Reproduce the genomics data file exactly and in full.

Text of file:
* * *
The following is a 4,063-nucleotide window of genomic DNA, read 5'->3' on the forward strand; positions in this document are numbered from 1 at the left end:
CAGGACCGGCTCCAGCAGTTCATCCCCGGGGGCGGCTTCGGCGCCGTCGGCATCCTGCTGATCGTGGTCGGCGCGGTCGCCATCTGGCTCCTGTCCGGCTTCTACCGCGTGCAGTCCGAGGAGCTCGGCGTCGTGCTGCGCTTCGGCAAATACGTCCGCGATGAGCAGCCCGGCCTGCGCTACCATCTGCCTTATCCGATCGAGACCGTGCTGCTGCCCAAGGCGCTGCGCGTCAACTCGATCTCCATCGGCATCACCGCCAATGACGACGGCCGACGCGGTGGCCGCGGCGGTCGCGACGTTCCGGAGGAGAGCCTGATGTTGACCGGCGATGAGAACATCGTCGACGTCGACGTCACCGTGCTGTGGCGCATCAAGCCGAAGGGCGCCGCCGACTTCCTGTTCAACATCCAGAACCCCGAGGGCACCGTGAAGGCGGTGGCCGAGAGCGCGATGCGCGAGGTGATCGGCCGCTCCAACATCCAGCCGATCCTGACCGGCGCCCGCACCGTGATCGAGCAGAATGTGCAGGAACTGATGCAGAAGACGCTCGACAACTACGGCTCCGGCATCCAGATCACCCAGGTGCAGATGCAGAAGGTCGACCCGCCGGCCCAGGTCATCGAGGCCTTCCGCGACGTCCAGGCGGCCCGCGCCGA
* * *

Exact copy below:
The following is a 4,063-nucleotide window of genomic DNA, read 5'->3' on the forward strand; positions in this document are numbered from 1 at the left end:
CAGGACCGGCTCCAGCAGTTCATCCCCGGGGGCGGCTTCGGCGCCGTCGGCATCCTGCTGATCGTGGTCGGCGCGGTCGCCATCTGGCTCCTGTCCGGCTTCTACCGCGTGCAGTCCGAGGAGCTCGGCGTCGTGCTGCGCTTCGGCAAATACGTCCGCGATGAGCAGCCCGGCCTGCGCTACCATCTGCCTTATCCGATCGAGACCGTGCTGCTGCCCAAGGCGCTGCGCGTCAACTCGATCTCCATCGGCATCACCGCCAATGACGACGGCCGACGCGGTGGCCGCGGCGGTCGCGACGTTCCGGAGGAGAGCCTGATGTTGACCGGCGATGAGAACATCGTCGACGTCGACGTCACCGTGCTGTGGCGCATCAAGCCGAAGGGCGCCGCCGACTTCCTGTTCAACATCCAGAACCCCGAGGGCACCGTGAAGGCGGTGGCCGAGAGCGCGATGCGCGAGGTGATCGGCCGCTCCAACATCCAGCCGATCCTGACCGGCGCCCGCACCGTGATCGAGCAGAATGTGCAGGAACTGATGCAGAAGACGCTCGACAACTACGGCTCCGGCATCCAGATCACCCAGGTGCAGATGCAGAAGGTCGACCCGCCGGCCCAGGTCATCGAGGCCTTCCGCGACGTCCAGGCGGCCCGCGCCGA